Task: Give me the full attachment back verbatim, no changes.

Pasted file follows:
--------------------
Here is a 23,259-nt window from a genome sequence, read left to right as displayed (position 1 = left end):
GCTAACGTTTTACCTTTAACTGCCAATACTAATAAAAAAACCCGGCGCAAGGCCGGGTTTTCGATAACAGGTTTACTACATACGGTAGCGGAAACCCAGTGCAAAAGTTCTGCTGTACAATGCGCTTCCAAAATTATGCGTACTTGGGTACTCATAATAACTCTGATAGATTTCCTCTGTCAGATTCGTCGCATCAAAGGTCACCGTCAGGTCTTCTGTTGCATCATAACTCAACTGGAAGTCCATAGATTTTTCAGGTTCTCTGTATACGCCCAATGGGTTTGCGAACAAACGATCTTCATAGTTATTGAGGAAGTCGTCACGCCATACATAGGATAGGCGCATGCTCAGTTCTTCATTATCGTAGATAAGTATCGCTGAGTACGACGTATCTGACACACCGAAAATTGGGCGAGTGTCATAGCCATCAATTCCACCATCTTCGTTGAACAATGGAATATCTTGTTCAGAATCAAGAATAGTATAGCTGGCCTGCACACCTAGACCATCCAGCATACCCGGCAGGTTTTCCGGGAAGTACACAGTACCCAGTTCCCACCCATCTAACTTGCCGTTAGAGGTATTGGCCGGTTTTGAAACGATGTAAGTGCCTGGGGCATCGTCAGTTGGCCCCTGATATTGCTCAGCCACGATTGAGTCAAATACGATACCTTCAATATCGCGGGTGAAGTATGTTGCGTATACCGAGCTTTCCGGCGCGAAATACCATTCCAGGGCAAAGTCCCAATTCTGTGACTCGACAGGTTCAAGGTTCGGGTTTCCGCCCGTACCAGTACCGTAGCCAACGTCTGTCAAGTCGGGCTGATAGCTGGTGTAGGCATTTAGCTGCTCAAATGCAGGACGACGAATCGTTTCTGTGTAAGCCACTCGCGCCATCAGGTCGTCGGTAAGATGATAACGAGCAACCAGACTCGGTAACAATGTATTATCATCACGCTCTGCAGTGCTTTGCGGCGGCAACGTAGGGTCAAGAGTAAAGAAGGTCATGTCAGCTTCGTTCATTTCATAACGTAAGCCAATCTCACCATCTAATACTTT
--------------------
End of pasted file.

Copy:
Here is a 23,259-nt window from a genome sequence, read left to right as displayed (position 1 = left end):
GCTAACGTTTTACCTTTAACTGCCAATACTAATAAAAAAACCCGGCGCAAGGCCGGGTTTTCGATAACAGGTTTACTACATACGGTAGCGGAAACCCAGTGCAAAAGTTCTGCTGTACAATGCGCTTCCAAAATTATGCGTACTTGGGTACTCATAATAACTCTGATAGATTTCCTCTGTCAGATTCGTCGCATCAAAGGTCACCGTCAGGTCTTCTGTTGCATCATAACTCAACTGGAAGTCCATAGATTTTTCAGGTTCTCTGTATACGCCCAATGGGTTTGCGAACAAACGATCTTCATAGTTATTGAGGAAGTCGTCACGCCATACATAGGATAGGCGCATGCTCAGTTCTTCATTATCGTAGATAAGTATCGCTGAGTACGACGTATCTGACACACCGAAAATTGGGCGAGTGTCATAGCCATCAATTCCACCATCTTCGTTGAACAATGGAATATCTTGTTCAGAATCAAGAATAGTATAGCTGGCCTGCACACCTAGACCATCCAGCATACCCGGCAGGTTTTCCGGGAAGTACACAGTACCCAGTTCCCACCCATCTAACTTGCCGTTAGAGGTATTGGCCGGTTTTGAAACGATGTAAGTGCCTGGGGCATCGTCAGTTGGCCCCTGATATTGCTCAGCCACGATTGAGTCAAATACGATACCTTCAATATCGCGGGTGAAGTATGTTGCGTATACCGAGCTTTCCGGCGCGAAATACCATTCCAGGGCAAAGTCCCAATTCTGTGACTCGACAGGTTCAAGGTTCGGGTTTCCGCCCGTACCAGTACCGTAGCCAACGTCTGTCAAGTCGGGCTGATAGCTGGTGTAGGCATTTAGCTGCTCAAATGCAGGACGACGAATCGTTTCTGTGTAAGCCACTCGCGCCATCAGGTCGTCGGTAAGATGATAACGAGCAACCAGACTCGGTAACAATGTATTATCATCACGCTCTGCAGTGCTTTGCGGCGGCAACGTAGGGTCAAGAGTAAAGAAGGTCATGTCAGCTTCGTTCATTTCATAACGTAAGCCAATCTCACCATCTAATACTTT